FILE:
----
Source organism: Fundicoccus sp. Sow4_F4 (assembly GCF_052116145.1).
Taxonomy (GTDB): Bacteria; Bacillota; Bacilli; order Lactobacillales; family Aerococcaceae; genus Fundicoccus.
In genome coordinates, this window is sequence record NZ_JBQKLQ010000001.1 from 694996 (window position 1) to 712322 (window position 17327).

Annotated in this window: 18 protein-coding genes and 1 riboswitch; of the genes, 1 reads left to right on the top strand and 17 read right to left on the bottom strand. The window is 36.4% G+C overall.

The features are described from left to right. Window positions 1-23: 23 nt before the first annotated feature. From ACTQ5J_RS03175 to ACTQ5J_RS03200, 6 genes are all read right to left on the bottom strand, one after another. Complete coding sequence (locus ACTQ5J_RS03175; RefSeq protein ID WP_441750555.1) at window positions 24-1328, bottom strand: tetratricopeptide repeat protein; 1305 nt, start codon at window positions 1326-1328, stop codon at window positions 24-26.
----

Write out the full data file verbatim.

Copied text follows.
Source organism: Fundicoccus sp. Sow4_F4 (assembly GCF_052116145.1).
Taxonomy (GTDB): Bacteria; Bacillota; Bacilli; order Lactobacillales; family Aerococcaceae; genus Fundicoccus.
In genome coordinates, this window is sequence record NZ_JBQKLQ010000001.1 from 694996 (window position 1) to 712322 (window position 17327).

Annotated in this window: 18 protein-coding genes and 1 riboswitch; of the genes, 1 reads left to right on the top strand and 17 read right to left on the bottom strand. The window is 36.4% G+C overall.

The features are described from left to right. Window positions 1-23: 23 nt before the first annotated feature. From ACTQ5J_RS03175 to ACTQ5J_RS03200, 6 genes are all read right to left on the bottom strand, one after another. Complete coding sequence (locus ACTQ5J_RS03175; RefSeq protein ID WP_441750555.1) at window positions 24-1328, bottom strand: tetratricopeptide repeat protein; 1305 nt, start codon at window positions 1326-1328, stop codon at window positions 24-26.